You can’t really come to Havana without tracing the path of Ernest Hemingway in Cuba. The great American author fell in love with the island during his first visit in 1932 and was initially attracted by the fishing he enjoyed so much. But it wasn’t until 1939 that he decided to move here. He bought the place a year later, and I was on my way (in a blue sidecar, remember?) to see Hemingway’s house in Cuba.
In the next Glimpse, we will look into another one of Hemingway’s passions – rum. But for now, my nice taxi driver and I were creaking down the road, away from the center of Havana. The villa of Finca La Vigia was in the San Francisco de Paula district. They say that Hemingway’s boat Pilar was always anchored nearby and that people were thrilled that he bought this house in the neighborhood of fishermen and “common people”.
“Tito mucho good, right?”
I brought a couple of apples and juice cans with me that morning since I didn’t know how that little trip out of Havana was going to turn out for me. “Better to have something at hand, it’s too hot”, I thought.
And so, my taxi driver and I were chatting about world politics and such (I mentioned in the previous Glimpse that this was such a well-informed and educated gentleman who was giving taxi services to earn a bit more on a side).
I was stunned that he knew everything about former Yugoslavia and where Belgrade was. (I mean, a lot of people “on the other side of the Ocean” usually struggle with at least locating Serbia.) “Tito was mucho good, right?”, he asked about the former Yugoslavian president who died almost three decades before my trip to Cuba.
My snack also came in handy. I knew that Cubans were proud and didn’t want to offend my nice companion. I took out one apple, and he said no, but I took out another one and said: “Please, one for you, one for me?”
And thus we shared those two juice cans as well. (It went through my mind that there were no international cans at local stores at the time. These were the ones available at hotels with international tourists, but not outside. So many things we take for granted…)
Hemingway in Cuba
And after a few more turns, and a few hundred bumps on the road (and I felt each and every one of them in that sidecar, while the rubber was still pinching my knees), we drove through the gate. There was tropical vegetation all around. My taxi driver sat in the shade to rest, saying he would wait for me there. And I walked up the lane to reach the famous Finca la Vigia and get to know more about Hemingway in Cuba.
Hemingway lived here for 20 years. The house was turned into a public museum in 1962 as soon as the news of the writer’s suicide in the US reached Cuba.
Everything in the villa is in the same meticulous order as it was when Hemingway lived here. There is his library with 8,000 books, various hunting trophies, personal possessions, pipes and typewriter, and even a ceramic medal made by Pablo Picasso.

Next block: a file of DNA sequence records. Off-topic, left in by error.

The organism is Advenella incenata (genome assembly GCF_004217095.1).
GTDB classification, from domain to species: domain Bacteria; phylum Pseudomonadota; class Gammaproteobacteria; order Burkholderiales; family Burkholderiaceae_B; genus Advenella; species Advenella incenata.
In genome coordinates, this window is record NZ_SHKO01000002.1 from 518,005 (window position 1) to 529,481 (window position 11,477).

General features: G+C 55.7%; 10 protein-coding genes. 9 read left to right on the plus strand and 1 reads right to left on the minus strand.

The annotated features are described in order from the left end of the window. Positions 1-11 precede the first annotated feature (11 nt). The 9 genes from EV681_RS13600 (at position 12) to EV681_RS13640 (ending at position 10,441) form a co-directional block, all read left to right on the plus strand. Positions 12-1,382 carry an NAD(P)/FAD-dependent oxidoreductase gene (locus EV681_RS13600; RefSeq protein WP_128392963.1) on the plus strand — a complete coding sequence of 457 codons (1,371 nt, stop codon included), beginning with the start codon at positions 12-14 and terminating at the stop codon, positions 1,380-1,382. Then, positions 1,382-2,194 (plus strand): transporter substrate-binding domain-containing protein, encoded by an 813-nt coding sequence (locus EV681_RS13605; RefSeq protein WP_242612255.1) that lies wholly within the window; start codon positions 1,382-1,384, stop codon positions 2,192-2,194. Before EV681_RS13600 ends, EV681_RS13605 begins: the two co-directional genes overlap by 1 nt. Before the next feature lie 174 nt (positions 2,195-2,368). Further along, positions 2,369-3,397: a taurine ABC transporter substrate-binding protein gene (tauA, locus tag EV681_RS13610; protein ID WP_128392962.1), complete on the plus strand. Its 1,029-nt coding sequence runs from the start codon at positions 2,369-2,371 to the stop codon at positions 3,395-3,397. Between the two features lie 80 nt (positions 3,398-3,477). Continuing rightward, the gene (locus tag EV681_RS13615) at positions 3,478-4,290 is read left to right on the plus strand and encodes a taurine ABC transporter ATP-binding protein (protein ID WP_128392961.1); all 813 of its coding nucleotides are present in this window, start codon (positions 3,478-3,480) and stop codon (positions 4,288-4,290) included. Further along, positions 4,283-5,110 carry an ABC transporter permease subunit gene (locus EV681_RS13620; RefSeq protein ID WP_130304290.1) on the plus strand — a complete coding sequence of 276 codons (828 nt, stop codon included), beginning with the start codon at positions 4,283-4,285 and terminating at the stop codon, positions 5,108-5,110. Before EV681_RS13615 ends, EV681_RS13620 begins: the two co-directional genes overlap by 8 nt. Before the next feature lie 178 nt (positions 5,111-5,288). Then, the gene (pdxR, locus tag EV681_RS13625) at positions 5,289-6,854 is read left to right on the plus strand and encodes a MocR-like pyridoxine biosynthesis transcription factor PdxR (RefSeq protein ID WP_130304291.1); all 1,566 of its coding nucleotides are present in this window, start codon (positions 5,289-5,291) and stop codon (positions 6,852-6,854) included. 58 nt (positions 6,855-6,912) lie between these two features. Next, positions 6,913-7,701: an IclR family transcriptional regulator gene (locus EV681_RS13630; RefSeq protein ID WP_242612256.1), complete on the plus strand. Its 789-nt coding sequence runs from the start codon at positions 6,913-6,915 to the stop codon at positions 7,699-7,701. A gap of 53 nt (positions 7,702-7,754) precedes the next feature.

Just imagine – there you are in Hemingway’s study, and there is his desk with bear skin on the floor. This is the place where a few of his most famous works came to life. One of them is the Old Man and The Sea.
A boat in the garden
I went outside again. There was a breathtaking view from the hill, a lovely lane through lush tropical greenery going to the swimming pool. On the way there, a pavilion with the Pilar itself, the actual boat Hemingway spent so many hours sailing on. It just might have happened that he got the idea for the Old Man and The Sea while he was fishing and sailing on Pilar, this Pilar. Hemingway in Cuba is such an inspiration.
This was the same boat he used to patrol the sea north of Cuba during World War II, on a lookout for Nazi submarines in the area. The boat was brought here after the author died.
I strolled a bit further and reached the swimming pool. They say that famous Hollywood actresses such as Ava Gardner once swam here. Just imagine! A great view, the pool was not that big, rather charmingly embedded in the surroundings, and few glasses of wine or rum… Lovely!
And then I found a thing I read about but thought it would be hidden somewhere in the greenery. One of the curious features in the garden is – the cat cemetery. Hemingway adored cats and had 60 of them throughout his life. A few of them are buried here.
The Nobel Prize
I was blown away by the place. It’s true what they say that it has that atmosphere of a lived-in house rather than a museum since everything was placed just as the great author has left it. I read somewhere that Hemingway in Cuba was at Finca la Vigia in 1952 when he found out about receiving the Nobel Prize.
He dedicated it to Cuba and placed it at the foot of the Madonna del Cobre in Santiago de Cuba.
This statue of the black Virgin, richly dressed and decorated, is located in the Basilica del Cobre near the town in the east. Since it is declared a patroness of the island in 1916, it became the object of pilgrimage for people from all over Cuba. There are thousands of objects left by pilgrims there.
And one of them is – the Nobel Prize.
I am still in awe!
The full Cuba SERIES